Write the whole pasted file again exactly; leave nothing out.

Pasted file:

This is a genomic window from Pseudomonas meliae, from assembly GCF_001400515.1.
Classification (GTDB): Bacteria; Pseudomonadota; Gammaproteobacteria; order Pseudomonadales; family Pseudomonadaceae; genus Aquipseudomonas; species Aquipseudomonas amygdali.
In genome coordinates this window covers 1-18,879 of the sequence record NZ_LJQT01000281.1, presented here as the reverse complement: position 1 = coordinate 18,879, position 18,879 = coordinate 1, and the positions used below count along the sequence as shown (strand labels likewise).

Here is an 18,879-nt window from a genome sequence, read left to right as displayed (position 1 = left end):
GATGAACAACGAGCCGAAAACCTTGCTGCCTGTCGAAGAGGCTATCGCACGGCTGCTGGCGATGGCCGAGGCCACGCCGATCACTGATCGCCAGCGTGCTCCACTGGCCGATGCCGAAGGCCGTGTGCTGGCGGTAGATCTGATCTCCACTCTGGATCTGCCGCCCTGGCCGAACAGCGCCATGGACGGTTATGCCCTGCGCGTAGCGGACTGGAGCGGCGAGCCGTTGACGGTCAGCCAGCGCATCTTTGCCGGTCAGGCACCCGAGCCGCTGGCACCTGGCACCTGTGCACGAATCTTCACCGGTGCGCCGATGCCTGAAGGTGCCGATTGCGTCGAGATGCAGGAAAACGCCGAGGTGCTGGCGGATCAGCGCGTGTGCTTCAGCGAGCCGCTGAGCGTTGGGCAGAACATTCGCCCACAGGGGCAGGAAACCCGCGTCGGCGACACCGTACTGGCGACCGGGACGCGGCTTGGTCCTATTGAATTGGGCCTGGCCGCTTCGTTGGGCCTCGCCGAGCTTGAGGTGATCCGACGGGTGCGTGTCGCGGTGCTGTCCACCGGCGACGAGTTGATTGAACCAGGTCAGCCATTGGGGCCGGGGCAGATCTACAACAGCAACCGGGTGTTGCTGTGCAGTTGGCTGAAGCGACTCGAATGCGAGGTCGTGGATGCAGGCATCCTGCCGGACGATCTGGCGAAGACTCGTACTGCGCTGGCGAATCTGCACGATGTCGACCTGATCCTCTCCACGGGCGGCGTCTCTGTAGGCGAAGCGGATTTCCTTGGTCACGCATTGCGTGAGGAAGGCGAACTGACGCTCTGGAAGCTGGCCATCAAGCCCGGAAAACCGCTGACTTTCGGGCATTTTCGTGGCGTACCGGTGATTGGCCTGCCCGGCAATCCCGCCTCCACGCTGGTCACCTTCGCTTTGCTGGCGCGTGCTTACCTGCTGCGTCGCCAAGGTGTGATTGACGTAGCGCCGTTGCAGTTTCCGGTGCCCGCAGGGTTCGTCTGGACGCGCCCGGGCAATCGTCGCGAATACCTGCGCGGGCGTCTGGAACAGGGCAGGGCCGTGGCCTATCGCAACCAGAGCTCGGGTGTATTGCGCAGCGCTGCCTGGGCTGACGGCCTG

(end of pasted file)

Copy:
This is a genomic window from Pseudomonas meliae, from assembly GCF_001400515.1.
Classification (GTDB): Bacteria; Pseudomonadota; Gammaproteobacteria; order Pseudomonadales; family Pseudomonadaceae; genus Aquipseudomonas; species Aquipseudomonas amygdali.
In genome coordinates this window covers 1-18,879 of the sequence record NZ_LJQT01000281.1, presented here as the reverse complement: position 1 = coordinate 18,879, position 18,879 = coordinate 1, and the positions used below count along the sequence as shown (strand labels likewise).

Here is an 18,879-nt window from a genome sequence, read left to right as displayed (position 1 = left end):
GATGAACAACGAGCCGAAAACCTTGCTGCCTGTCGAAGAGGCTATCGCACGGCTGCTGGCGATGGCCGAGGCCACGCCGATCACTGATCGCCAGCGTGCTCCACTGGCCGATGCCGAAGGCCGTGTGCTGGCGGTAGATCTGATCTCCACTCTGGATCTGCCGCCCTGGCCGAACAGCGCCATGGACGGTTATGCCCTGCGCGTAGCGGACTGGAGCGGCGAGCCGTTGACGGTCAGCCAGCGCATCTTTGCCGGTCAGGCACCCGAGCCGCTGGCACCTGGCACCTGTGCACGAATCTTCACCGGTGCGCCGATGCCTGAAGGTGCCGATTGCGTCGAGATGCAGGAAAACGCCGAGGTGCTGGCGGATCAGCGCGTGTGCTTCAGCGAGCCGCTGAGCGTTGGGCAGAACATTCGCCCACAGGGGCAGGAAACCCGCGTCGGCGACACCGTACTGGCGACCGGGACGCGGCTTGGTCCTATTGAATTGGGCCTGGCCGCTTCGTTGGGCCTCGCCGAGCTTGAGGTGATCCGACGGGTGCGTGTCGCGGTGCTGTCCACCGGCGACGAGTTGATTGAACCAGGTCAGCCATTGGGGCCGGGGCAGATCTACAACAGCAACCGGGTGTTGCTGTGCAGTTGGCTGAAGCGACTCGAATGCGAGGTCGTGGATGCAGGCATCCTGCCGGACGATCTGGCGAAGACTCGTACTGCGCTGGCGAATCTGCACGATGTCGACCTGATCCTCTCCACGGGCGGCGTCTCTGTAGGCGAAGCGGATTTCCTTGGTCACGCATTGCGTGAGGAAGGCGAACTGACGCTCTGGAAGCTGGCCATCAAGCCCGGAAAACCGCTGACTTTCGGGCATTTTCGTGGCGTACCGGTGATTGGCCTGCCCGGCAATCCCGCCTCCACGCTGGTCACCTTCGCTTTGCTGGCGCGTGCTTACCTGCTGCGTCGCCAAGGTGTGATTGACGTAGCGCCGTTGCAGTTTCCGGTGCCCGCAGGGTTCGTCTGGACGCGCCCGGGCAATCGTCGCGAATACCTGCGCGGGCGTCTGGAACAGGGCAGGGCCGTGGCCTATCGCAACCAGAGCTCGGGTGTATTGCGCAGCGCTGCCTGGGCTGACGGCCTG